We need to manage our destiny by controlling our self-perceptions and actions
“I will not be a victim” mindset forces us to discover ways to control our own destiny. At least to some degree.
One of the first actions I took as an Alzheimer’s caregiver was to reach out to AARP. I made an intentional effort to meet and become friends with my neighbors, joined a small and supportive church, and continued professional affiliations as much as possible.
It is comforting to know some organizations are interested in us, as we walk through the decision-making minefield.
What mattered most was that Ann awakened Phil to the way life could and should be lived.
She knew we needed to talk about it. And we did. For hours.
Planning was essential, including getting me, a guy who had needed help all the time, to the point I could be a caregiver myself.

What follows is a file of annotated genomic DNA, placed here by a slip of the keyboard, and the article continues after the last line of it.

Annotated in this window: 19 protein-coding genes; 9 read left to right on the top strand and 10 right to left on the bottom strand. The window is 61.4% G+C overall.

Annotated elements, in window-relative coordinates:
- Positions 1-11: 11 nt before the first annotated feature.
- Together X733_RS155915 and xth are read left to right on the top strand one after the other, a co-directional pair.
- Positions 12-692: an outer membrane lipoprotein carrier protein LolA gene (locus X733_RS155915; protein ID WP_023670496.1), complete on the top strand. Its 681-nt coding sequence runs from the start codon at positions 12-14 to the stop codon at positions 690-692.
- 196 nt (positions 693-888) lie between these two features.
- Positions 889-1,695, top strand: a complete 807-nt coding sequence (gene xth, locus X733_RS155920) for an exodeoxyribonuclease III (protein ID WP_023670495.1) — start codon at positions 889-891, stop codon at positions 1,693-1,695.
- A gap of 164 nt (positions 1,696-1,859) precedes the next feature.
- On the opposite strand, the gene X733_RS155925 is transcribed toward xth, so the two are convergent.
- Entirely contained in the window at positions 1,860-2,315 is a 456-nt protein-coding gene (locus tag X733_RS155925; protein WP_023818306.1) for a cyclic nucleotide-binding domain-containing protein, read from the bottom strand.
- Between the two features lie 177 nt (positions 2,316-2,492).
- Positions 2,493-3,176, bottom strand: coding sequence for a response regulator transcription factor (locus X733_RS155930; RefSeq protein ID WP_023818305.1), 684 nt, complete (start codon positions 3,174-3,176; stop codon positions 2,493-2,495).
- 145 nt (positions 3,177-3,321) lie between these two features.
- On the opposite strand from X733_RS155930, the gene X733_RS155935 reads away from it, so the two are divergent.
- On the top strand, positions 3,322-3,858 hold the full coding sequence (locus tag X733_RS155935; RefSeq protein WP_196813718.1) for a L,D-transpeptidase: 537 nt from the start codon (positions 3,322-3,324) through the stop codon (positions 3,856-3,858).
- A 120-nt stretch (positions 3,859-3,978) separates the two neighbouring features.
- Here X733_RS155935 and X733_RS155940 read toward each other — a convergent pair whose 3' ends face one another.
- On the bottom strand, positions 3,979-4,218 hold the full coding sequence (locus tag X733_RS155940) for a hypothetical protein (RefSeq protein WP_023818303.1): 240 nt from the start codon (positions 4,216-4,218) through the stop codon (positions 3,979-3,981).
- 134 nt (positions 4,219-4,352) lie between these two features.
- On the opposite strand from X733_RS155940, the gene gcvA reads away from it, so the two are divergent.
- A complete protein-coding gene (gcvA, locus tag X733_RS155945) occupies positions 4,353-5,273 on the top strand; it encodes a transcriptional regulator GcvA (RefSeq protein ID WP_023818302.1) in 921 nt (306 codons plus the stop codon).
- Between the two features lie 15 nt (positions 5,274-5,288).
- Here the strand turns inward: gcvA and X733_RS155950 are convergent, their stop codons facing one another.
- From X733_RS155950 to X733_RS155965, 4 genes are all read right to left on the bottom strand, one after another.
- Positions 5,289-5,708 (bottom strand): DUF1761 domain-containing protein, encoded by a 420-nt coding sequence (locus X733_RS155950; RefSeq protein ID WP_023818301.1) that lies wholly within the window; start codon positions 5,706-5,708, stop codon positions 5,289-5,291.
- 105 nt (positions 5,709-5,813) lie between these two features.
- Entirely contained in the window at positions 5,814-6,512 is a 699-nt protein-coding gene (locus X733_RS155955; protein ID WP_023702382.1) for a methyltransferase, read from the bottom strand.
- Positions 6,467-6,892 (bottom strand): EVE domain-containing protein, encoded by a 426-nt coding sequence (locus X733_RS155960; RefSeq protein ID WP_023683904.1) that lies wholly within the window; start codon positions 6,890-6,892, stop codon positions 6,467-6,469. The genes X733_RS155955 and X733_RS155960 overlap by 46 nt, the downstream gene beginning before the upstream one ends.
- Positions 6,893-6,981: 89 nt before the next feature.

Fear of death is wired into our psyches because, like loneliness, it is a survival mechanism. Being part of the herd protects us from the tiger. Fearing pain and death protects us from doing something to jeopardize our lives or well-being.
It started with periods of denial for both of us, and the eventual crying while we held each other tight. Sobbing our way through the trauma. The loss of a future. The ultimate loss of the magical bond that started over 35 years ago.
Maybe a fiscal fairy tale would come true. It happens all the time. If it did, Ken would still suffer from breaking promises to Darlene, and feel all the associated guilt. But at least he wouldn’t need to worry about money issues.
With each Alzheimer’s stage she entered, I felt pangs of anxiety compounded by oppressive claustrophobia. It felt like my world was closing in.